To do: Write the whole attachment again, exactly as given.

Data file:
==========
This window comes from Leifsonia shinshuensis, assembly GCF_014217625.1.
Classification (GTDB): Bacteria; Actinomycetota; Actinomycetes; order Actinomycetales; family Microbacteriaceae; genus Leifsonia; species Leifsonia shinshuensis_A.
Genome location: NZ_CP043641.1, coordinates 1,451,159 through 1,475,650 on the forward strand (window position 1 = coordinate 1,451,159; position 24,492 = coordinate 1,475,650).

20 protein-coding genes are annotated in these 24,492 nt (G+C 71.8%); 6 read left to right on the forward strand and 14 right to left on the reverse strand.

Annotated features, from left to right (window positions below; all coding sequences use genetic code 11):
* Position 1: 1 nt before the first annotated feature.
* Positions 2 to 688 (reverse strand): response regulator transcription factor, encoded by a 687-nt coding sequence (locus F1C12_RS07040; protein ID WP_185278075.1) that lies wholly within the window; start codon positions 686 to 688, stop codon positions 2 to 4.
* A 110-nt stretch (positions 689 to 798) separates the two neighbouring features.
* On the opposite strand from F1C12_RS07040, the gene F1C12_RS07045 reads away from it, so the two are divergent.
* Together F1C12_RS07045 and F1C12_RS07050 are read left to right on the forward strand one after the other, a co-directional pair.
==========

This window comes from Leifsonia shinshuensis, assembly GCF_014217625.1.
Classification (GTDB): Bacteria; Actinomycetota; Actinomycetes; order Actinomycetales; family Microbacteriaceae; genus Leifsonia; species Leifsonia shinshuensis_A.
Genome location: NZ_CP043641.1, coordinates 1,451,159 through 1,475,650 on the forward strand (window position 1 = coordinate 1,451,159; position 24,492 = coordinate 1,475,650).

20 protein-coding genes are annotated in these 24,492 nt (G+C 71.8%); 6 read left to right on the forward strand and 14 right to left on the reverse strand.

Annotated features, from left to right (window positions below; all coding sequences use genetic code 11):
* Position 1: 1 nt before the first annotated feature.
* Positions 2 to 688 (reverse strand): response regulator transcription factor, encoded by a 687-nt coding sequence (locus F1C12_RS07040; protein ID WP_185278075.1) that lies wholly within the window; start codon positions 686 to 688, stop codon positions 2 to 4.
* A 110-nt stretch (positions 689 to 798) separates the two neighbouring features.
* On the opposite strand from F1C12_RS07040, the gene F1C12_RS07045 reads away from it, so the two are divergent.
* Together F1C12_RS07045 and F1C12_RS07050 are read left to right on the forward strand one after the other, a co-directional pair.